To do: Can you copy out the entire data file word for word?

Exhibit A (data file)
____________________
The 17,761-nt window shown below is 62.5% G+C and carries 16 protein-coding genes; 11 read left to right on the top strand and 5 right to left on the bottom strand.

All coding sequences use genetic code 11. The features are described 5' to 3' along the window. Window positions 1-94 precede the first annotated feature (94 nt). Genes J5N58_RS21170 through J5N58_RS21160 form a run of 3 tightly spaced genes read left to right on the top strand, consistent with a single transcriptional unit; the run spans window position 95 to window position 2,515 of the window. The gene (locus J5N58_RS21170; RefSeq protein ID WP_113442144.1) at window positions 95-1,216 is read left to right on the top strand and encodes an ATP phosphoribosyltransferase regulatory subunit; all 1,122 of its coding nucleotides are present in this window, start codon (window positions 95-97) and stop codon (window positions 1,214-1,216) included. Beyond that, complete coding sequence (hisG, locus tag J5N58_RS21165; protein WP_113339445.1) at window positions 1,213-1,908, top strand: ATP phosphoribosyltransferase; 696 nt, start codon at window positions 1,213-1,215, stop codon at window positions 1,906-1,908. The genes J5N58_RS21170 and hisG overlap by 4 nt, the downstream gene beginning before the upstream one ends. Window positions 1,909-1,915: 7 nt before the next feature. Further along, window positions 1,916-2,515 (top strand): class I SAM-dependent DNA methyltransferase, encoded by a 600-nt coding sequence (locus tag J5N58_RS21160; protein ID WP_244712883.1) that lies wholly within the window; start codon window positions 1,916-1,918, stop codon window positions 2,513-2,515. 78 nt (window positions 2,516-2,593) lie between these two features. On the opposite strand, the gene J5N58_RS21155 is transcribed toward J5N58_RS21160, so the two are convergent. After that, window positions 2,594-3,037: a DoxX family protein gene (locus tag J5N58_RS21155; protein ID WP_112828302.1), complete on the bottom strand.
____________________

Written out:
The 17,761-nt window shown below is 62.5% G+C and carries 16 protein-coding genes; 11 read left to right on the top strand and 5 right to left on the bottom strand.

All coding sequences use genetic code 11. The features are described 5' to 3' along the window. Window positions 1-94 precede the first annotated feature (94 nt). Genes J5N58_RS21170 through J5N58_RS21160 form a run of 3 tightly spaced genes read left to right on the top strand, consistent with a single transcriptional unit; the run spans window position 95 to window position 2,515 of the window. The gene (locus J5N58_RS21170; RefSeq protein ID WP_113442144.1) at window positions 95-1,216 is read left to right on the top strand and encodes an ATP phosphoribosyltransferase regulatory subunit; all 1,122 of its coding nucleotides are present in this window, start codon (window positions 95-97) and stop codon (window positions 1,214-1,216) included. Beyond that, complete coding sequence (hisG, locus tag J5N58_RS21165; protein WP_113339445.1) at window positions 1,213-1,908, top strand: ATP phosphoribosyltransferase; 696 nt, start codon at window positions 1,213-1,215, stop codon at window positions 1,906-1,908. The genes J5N58_RS21170 and hisG overlap by 4 nt, the downstream gene beginning before the upstream one ends. Window positions 1,909-1,915: 7 nt before the next feature. Further along, window positions 1,916-2,515 (top strand): class I SAM-dependent DNA methyltransferase, encoded by a 600-nt coding sequence (locus tag J5N58_RS21160; protein ID WP_244712883.1) that lies wholly within the window; start codon window positions 1,916-1,918, stop codon window positions 2,513-2,515. 78 nt (window positions 2,516-2,593) lie between these two features. On the opposite strand, the gene J5N58_RS21155 is transcribed toward J5N58_RS21160, so the two are convergent. After that, window positions 2,594-3,037: a DoxX family protein gene (locus tag J5N58_RS21155; protein ID WP_112828302.1), complete on the bottom strand.